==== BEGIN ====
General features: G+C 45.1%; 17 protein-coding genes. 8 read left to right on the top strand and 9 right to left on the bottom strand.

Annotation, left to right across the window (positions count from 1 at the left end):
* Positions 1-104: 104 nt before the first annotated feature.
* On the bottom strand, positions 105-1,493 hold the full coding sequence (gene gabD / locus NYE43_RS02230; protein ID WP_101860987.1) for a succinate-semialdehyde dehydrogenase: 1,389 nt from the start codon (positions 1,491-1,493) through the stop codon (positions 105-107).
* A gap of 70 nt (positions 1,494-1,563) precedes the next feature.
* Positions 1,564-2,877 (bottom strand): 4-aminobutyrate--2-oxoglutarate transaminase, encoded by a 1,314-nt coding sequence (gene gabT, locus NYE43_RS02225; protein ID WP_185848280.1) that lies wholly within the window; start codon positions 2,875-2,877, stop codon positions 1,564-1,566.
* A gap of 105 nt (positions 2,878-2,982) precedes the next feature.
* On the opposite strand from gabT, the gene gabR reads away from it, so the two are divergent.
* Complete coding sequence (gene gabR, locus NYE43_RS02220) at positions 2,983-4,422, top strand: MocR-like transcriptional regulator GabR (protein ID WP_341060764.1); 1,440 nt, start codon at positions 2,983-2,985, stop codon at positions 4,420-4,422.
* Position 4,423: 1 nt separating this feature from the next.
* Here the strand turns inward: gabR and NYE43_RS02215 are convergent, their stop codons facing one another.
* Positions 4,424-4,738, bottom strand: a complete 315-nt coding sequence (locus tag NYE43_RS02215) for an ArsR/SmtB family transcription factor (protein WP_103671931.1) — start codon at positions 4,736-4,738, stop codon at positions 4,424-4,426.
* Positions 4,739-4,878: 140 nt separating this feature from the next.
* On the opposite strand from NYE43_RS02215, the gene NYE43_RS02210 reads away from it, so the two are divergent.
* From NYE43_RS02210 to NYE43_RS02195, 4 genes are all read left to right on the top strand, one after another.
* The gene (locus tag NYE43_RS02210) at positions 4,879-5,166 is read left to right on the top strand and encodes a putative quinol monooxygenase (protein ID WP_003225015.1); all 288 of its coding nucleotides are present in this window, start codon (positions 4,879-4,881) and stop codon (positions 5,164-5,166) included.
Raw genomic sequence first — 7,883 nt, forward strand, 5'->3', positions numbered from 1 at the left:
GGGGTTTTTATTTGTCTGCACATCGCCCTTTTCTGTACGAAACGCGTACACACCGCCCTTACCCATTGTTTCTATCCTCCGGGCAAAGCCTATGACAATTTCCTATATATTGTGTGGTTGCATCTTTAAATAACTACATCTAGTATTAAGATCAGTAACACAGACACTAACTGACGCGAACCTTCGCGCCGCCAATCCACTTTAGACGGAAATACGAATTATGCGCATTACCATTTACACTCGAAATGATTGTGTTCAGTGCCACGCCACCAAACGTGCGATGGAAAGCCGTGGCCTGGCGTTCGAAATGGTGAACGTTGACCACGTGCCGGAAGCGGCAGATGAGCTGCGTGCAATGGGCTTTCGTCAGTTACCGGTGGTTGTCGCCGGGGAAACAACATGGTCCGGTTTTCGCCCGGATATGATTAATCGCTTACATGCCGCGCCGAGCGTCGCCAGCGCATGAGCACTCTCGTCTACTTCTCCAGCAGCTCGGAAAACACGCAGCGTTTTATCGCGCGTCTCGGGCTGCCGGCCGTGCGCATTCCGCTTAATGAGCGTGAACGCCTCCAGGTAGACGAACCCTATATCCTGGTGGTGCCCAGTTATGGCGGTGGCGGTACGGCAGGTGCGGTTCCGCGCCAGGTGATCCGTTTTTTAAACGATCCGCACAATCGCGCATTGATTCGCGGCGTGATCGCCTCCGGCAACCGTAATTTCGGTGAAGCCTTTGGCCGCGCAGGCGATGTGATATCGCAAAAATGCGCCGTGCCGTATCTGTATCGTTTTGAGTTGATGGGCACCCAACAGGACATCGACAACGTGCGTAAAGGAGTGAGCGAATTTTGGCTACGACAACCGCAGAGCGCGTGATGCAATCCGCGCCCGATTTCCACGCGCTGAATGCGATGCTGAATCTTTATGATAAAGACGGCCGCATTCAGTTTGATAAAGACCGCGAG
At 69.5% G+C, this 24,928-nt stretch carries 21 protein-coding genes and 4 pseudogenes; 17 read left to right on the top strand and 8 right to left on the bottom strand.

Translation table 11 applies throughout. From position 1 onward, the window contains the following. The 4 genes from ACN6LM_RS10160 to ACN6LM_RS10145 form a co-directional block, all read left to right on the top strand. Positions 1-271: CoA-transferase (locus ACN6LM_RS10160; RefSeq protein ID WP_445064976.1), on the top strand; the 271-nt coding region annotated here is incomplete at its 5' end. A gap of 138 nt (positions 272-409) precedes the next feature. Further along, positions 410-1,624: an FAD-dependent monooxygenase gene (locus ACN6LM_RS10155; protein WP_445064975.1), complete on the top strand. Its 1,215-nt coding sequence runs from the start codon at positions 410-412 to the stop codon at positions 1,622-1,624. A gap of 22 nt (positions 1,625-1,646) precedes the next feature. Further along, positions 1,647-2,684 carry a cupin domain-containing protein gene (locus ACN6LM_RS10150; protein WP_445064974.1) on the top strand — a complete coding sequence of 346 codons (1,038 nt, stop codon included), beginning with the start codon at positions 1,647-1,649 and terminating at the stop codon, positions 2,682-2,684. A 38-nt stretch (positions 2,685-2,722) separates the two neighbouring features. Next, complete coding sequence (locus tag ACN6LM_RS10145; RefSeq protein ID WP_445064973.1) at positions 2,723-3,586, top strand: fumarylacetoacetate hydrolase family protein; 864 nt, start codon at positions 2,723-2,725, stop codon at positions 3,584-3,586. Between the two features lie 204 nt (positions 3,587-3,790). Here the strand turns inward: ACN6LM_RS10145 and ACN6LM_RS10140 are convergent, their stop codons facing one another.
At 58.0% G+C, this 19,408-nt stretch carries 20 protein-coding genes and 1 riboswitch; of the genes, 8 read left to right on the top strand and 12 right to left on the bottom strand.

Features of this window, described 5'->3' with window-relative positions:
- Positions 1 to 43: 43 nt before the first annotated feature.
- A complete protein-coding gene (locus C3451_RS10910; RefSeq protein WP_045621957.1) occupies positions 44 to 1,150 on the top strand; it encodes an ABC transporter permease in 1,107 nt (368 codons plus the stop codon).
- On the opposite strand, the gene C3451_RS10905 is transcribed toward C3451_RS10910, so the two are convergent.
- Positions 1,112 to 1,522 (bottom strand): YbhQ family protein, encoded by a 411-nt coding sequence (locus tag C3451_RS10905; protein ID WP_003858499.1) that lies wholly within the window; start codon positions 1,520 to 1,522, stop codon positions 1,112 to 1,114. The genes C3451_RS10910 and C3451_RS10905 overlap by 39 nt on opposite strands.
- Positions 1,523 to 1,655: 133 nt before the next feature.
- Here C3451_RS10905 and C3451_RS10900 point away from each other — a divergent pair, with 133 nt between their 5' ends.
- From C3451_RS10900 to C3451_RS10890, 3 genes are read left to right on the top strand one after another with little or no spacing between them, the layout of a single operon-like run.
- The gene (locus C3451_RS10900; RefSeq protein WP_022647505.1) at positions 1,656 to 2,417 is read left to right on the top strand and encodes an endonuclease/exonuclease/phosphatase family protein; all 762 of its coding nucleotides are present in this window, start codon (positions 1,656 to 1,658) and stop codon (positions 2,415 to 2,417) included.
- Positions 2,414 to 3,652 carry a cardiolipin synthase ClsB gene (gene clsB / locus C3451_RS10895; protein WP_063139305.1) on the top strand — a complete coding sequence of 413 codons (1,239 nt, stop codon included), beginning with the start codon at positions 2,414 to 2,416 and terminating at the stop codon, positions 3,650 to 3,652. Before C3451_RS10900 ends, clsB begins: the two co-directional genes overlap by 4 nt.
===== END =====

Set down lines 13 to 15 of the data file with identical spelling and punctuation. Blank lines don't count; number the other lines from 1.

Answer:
* Positions 4,739-4,878: 140 nt separating this feature from the next.
* On the opposite strand from NYE43_RS02215, the gene NYE43_RS02210 reads away from it, so the two are divergent.
* From NYE43_RS02210 to NYE43_RS02195, 4 genes are all read left to right on the top strand, one after another.